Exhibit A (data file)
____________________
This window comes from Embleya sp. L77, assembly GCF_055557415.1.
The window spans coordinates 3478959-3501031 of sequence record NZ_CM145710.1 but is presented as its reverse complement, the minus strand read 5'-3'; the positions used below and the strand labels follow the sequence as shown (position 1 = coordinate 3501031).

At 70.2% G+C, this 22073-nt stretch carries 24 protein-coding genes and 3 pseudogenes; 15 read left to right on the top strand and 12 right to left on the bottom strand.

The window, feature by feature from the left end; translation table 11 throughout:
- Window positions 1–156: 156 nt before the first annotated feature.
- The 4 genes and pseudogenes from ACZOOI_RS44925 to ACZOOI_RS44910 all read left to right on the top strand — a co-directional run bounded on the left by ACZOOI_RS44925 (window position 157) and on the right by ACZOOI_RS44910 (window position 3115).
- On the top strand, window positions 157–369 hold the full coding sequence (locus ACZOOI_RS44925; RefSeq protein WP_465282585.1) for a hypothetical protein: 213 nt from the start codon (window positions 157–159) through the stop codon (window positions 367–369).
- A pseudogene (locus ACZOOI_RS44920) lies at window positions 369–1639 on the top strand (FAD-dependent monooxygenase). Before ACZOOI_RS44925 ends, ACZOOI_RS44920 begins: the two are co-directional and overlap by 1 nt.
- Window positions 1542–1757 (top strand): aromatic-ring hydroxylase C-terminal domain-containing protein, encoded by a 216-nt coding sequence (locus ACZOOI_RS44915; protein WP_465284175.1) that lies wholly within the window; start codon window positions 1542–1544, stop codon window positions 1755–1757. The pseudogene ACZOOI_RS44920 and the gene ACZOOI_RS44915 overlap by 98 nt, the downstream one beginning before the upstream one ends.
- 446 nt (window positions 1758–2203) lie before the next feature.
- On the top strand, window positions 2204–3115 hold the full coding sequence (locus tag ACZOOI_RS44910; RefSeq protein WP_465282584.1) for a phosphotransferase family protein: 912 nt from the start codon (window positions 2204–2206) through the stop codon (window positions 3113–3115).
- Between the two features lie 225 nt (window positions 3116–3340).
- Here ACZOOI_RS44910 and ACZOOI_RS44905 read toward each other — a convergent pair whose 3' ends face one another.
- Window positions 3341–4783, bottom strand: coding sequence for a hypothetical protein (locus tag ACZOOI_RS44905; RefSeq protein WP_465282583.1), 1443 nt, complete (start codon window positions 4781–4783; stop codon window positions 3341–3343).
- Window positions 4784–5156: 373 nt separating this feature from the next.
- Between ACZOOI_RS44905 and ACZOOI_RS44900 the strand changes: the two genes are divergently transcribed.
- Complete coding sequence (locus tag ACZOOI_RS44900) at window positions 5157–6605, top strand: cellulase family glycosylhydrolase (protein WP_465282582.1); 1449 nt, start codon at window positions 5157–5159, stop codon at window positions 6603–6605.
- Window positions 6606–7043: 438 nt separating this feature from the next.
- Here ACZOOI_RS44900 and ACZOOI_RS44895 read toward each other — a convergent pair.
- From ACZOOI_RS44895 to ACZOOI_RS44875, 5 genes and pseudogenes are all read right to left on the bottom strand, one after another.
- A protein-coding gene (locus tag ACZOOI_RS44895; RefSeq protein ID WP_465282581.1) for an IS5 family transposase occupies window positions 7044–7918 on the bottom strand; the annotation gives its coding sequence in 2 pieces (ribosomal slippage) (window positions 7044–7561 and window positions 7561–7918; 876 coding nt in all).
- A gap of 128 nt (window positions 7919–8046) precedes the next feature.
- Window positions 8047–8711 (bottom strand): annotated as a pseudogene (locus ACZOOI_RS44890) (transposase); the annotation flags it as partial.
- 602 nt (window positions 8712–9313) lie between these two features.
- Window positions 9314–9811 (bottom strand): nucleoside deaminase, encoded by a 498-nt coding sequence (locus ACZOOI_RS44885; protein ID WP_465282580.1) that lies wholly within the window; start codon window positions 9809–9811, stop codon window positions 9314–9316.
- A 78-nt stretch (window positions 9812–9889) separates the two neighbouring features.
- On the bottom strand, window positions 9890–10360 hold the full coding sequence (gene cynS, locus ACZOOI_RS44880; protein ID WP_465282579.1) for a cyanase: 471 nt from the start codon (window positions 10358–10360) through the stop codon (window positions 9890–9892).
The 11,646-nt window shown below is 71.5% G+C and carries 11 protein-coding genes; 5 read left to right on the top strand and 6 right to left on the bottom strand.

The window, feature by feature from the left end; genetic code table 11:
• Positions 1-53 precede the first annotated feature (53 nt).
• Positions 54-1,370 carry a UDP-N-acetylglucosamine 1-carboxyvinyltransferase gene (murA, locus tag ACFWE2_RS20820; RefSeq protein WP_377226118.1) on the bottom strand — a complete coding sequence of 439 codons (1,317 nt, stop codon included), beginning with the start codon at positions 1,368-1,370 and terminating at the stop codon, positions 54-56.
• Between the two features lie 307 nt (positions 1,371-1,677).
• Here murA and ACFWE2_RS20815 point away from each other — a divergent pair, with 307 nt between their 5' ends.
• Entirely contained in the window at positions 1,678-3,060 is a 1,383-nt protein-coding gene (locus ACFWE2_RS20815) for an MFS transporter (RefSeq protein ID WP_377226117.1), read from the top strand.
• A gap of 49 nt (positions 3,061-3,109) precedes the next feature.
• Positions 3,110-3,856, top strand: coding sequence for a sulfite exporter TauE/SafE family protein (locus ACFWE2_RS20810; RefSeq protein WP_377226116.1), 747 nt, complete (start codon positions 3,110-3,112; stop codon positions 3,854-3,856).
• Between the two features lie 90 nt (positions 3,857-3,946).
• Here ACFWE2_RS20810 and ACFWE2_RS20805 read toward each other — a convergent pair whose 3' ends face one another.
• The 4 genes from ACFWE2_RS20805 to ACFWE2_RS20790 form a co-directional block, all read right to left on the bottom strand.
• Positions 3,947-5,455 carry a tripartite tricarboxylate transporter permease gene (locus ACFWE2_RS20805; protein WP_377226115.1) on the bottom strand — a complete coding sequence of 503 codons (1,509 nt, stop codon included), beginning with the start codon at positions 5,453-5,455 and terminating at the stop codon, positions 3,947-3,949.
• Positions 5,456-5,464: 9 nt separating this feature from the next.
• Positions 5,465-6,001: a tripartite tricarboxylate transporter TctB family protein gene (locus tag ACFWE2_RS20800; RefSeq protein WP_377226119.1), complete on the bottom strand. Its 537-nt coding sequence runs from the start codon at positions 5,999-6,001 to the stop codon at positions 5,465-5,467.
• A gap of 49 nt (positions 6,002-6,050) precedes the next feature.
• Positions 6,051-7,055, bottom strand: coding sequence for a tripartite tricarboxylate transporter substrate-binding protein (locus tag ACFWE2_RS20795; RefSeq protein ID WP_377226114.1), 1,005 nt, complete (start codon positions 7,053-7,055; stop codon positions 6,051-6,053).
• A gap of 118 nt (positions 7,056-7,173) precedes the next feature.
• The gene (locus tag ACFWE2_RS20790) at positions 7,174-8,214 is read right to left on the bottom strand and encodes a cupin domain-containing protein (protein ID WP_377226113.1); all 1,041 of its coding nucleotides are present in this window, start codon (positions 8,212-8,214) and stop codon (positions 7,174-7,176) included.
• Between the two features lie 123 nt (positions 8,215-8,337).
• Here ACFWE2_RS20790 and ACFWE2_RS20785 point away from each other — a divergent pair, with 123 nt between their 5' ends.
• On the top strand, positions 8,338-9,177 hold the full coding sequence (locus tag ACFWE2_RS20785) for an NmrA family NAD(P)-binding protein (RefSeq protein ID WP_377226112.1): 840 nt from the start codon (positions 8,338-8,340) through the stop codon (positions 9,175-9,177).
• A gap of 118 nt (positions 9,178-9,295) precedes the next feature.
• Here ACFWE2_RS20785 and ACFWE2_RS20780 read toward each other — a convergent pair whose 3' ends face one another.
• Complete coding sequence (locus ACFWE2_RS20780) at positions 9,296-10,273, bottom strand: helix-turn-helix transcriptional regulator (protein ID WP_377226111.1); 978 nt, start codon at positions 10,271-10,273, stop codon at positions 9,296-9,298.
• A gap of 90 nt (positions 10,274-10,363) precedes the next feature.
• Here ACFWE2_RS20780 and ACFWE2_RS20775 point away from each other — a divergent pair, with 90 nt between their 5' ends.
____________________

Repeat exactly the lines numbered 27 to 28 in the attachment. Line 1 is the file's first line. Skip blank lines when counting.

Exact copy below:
- On the bottom strand, window positions 9890–10360 hold the full coding sequence (gene cynS, locus ACZOOI_RS44880; protein ID WP_465282579.1) for a cyanase: 471 nt from the start codon (window positions 10358–10360) through the stop codon (window positions 9890–9892).
The 11,646-nt window shown below is 71.5% G+C and carries 11 protein-coding genes; 5 read left to right on the top strand and 6 right to left on the bottom strand.